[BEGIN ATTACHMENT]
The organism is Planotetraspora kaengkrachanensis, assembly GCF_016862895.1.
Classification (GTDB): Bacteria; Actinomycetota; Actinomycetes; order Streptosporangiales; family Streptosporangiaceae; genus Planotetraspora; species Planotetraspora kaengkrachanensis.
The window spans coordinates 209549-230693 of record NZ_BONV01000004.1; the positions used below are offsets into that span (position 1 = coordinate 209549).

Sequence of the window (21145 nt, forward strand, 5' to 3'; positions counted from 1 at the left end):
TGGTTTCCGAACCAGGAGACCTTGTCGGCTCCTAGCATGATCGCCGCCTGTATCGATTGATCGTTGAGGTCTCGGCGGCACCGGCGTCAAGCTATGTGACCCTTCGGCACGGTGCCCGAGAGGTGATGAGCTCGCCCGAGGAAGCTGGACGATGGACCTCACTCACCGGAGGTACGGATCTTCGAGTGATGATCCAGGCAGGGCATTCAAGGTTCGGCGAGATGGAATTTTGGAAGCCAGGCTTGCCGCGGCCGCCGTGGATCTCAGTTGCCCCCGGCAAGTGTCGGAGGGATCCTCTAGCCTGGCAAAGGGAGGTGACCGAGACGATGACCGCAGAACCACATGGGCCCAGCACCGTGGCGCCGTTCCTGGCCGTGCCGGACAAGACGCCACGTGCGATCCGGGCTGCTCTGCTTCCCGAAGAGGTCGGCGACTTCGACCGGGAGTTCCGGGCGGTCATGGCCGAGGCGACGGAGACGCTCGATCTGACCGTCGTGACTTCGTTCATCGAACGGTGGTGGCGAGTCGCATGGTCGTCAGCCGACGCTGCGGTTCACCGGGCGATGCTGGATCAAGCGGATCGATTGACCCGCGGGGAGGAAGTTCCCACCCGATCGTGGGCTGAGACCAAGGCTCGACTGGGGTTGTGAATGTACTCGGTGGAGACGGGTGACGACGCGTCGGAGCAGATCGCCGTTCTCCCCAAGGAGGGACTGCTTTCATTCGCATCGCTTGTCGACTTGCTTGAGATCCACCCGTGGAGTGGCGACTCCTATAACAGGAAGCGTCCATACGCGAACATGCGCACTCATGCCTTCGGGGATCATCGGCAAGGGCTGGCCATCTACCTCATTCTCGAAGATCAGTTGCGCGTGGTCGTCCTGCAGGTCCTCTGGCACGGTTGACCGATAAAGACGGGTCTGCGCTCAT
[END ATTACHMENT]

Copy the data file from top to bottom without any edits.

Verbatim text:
The organism is Planotetraspora kaengkrachanensis, assembly GCF_016862895.1.
Classification (GTDB): Bacteria; Actinomycetota; Actinomycetes; order Streptosporangiales; family Streptosporangiaceae; genus Planotetraspora; species Planotetraspora kaengkrachanensis.
The window spans coordinates 209549-230693 of record NZ_BONV01000004.1; the positions used below are offsets into that span (position 1 = coordinate 209549).

Sequence of the window (21145 nt, forward strand, 5' to 3'; positions counted from 1 at the left end):
TGGTTTCCGAACCAGGAGACCTTGTCGGCTCCTAGCATGATCGCCGCCTGTATCGATTGATCGTTGAGGTCTCGGCGGCACCGGCGTCAAGCTATGTGACCCTTCGGCACGGTGCCCGAGAGGTGATGAGCTCGCCCGAGGAAGCTGGACGATGGACCTCACTCACCGGAGGTACGGATCTTCGAGTGATGATCCAGGCAGGGCATTCAAGGTTCGGCGAGATGGAATTTTGGAAGCCAGGCTTGCCGCGGCCGCCGTGGATCTCAGTTGCCCCCGGCAAGTGTCGGAGGGATCCTCTAGCCTGGCAAAGGGAGGTGACCGAGACGATGACCGCAGAACCACATGGGCCCAGCACCGTGGCGCCGTTCCTGGCCGTGCCGGACAAGACGCCACGTGCGATCCGGGCTGCTCTGCTTCCCGAAGAGGTCGGCGACTTCGACCGGGAGTTCCGGGCGGTCATGGCCGAGGCGACGGAGACGCTCGATCTGACCGTCGTGACTTCGTTCATCGAACGGTGGTGGCGAGTCGCATGGTCGTCAGCCGACGCTGCGGTTCACCGGGCGATGCTGGATCAAGCGGATCGATTGACCCGCGGGGAGGAAGTTCCCACCCGATCGTGGGCTGAGACCAAGGCTCGACTGGGGTTGTGAATGTACTCGGTGGAGACGGGTGACGACGCGTCGGAGCAGATCGCCGTTCTCCCCAAGGAGGGACTGCTTTCATTCGCATCGCTTGTCGACTTGCTTGAGATCCACCCGTGGAGTGGCGACTCCTATAACAGGAAGCGTCCATACGCGAACATGCGCACTCATGCCTTCGGGGATCATCGGCAAGGGCTGGCCATCTACCTCATTCTCGAAGATCAGTTGCGCGTGGTCGTCCTGCAGGTCCTCTGGCACGGTTGACCGATAAAGACGGGTCTGCGCTCAT